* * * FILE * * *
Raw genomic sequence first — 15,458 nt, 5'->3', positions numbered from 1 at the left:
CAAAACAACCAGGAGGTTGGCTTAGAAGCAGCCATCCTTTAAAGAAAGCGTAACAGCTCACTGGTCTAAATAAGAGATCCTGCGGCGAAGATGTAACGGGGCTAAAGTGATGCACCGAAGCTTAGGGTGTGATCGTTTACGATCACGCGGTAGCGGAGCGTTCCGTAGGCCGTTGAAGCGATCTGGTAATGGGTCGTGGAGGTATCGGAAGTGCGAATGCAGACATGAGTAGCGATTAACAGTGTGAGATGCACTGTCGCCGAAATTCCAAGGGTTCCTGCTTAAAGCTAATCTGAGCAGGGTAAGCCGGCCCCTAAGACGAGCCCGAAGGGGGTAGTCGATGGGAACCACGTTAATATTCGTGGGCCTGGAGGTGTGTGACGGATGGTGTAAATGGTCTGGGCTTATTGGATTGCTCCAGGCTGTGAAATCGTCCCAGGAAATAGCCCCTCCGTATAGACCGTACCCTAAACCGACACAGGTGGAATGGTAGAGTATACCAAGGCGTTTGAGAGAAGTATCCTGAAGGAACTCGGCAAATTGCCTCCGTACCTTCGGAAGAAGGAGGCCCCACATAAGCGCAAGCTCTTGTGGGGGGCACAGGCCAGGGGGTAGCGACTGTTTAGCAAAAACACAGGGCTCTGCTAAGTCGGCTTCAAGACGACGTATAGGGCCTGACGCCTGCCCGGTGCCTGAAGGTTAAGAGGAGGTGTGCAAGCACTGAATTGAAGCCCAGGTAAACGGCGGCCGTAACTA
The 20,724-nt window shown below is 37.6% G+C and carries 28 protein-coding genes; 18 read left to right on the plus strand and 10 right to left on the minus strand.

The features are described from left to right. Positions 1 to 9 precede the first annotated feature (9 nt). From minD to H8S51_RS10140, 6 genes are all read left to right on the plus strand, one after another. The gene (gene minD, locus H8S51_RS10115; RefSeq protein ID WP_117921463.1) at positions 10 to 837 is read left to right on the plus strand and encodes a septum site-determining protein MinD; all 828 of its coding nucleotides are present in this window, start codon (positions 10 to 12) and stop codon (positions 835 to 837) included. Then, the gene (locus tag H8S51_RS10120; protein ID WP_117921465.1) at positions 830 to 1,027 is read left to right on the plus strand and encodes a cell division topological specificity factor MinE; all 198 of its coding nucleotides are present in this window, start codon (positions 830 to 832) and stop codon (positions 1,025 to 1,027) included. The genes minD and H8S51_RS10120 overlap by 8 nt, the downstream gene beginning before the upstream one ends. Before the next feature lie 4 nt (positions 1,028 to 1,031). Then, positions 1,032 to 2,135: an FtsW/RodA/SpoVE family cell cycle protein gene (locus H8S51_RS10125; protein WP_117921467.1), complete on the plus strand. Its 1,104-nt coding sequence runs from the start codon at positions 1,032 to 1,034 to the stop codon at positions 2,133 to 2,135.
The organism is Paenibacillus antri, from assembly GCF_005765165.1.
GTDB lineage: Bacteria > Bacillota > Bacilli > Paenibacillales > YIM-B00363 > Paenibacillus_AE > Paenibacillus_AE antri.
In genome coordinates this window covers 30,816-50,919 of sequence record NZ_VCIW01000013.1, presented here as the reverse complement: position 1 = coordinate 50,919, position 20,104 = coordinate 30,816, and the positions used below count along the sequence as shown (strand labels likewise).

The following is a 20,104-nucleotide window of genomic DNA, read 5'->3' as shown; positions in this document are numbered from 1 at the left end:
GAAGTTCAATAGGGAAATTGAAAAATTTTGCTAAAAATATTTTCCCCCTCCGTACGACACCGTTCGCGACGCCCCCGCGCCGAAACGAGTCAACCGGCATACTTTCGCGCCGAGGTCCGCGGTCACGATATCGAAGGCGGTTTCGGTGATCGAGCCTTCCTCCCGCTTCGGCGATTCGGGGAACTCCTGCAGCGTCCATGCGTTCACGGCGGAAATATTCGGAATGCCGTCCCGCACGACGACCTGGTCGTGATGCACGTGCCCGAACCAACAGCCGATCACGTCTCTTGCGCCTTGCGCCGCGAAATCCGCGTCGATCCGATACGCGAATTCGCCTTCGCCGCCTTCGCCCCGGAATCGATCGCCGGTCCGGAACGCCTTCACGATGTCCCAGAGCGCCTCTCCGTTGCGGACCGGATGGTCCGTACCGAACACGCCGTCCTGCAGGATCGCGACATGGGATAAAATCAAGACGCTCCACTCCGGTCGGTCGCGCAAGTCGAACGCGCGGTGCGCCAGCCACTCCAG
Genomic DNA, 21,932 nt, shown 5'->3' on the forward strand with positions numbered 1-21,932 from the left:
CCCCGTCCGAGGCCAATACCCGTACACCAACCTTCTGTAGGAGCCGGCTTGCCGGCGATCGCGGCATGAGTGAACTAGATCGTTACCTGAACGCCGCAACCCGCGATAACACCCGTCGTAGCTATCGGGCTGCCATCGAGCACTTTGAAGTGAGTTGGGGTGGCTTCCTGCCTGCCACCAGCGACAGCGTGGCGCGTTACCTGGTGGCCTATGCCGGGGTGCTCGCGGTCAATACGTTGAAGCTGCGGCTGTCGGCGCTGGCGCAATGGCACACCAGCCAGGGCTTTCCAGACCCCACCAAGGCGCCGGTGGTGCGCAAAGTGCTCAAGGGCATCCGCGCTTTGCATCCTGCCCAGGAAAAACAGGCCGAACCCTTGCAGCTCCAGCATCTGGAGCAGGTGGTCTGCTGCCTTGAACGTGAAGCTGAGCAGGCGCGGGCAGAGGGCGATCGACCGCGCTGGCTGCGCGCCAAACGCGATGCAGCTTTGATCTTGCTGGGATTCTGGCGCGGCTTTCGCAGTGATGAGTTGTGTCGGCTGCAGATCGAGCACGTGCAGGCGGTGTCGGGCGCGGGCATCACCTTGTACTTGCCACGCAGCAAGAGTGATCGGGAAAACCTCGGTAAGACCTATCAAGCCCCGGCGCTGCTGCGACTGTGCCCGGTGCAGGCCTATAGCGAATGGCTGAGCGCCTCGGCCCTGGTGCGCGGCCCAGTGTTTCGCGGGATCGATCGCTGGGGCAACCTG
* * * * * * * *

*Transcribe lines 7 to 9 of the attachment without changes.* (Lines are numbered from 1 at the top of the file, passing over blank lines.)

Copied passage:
In genome coordinates this window covers 30,816-50,919 of sequence record NZ_VCIW01000013.1, presented here as the reverse complement: position 1 = coordinate 50,919, position 20,104 = coordinate 30,816, and the positions used below count along the sequence as shown (strand labels likewise).

The following is a 20,104-nucleotide window of genomic DNA, read 5'->3' as shown; positions in this document are numbered from 1 at the left end:
GAAGTTCAATAGGGAAATTGAAAAATTTTGCTAAAAATATTTTCCCCCTCCGTACGACACCGTTCGCGACGCCCCCGCGCCGAAACGAGTCAACCGGCATACTTTCGCGCCGAGGTCCGCGGTCACGATATCGAAGGCGGTTTCGGTGATCGAGCCTTCCTCCCGCTTCGGCGATTCGGGGAACTCCTGCAGCGTCCATGCGTTCACGGCGGAAATATTCGGAATGCCGTCCCGCACGACGACCTGGTCGTGATGCACGTGCCCGAACCAACAGCCGATCACGTCTCTTGCGCCTTGCGCCGCGAAATCCGCGTCGATCCGATACGCGAATTCGCCTTCGCCGCCTTCGCCCCGGAATCGATCGCCGGTCCGGAACGCCTTCACGATGTCCCAGAGCGCCTCTCCGTTGCGGACCGGATGGTCCGTACCGAACACGCCGTCCTGCAGGATCGCGACATGGGATAAAATCAAGACGCTCCACTCCGGTCGGTCGCGCAAGTCGAACGCGCGGTGCGCCAGCCACTCCAG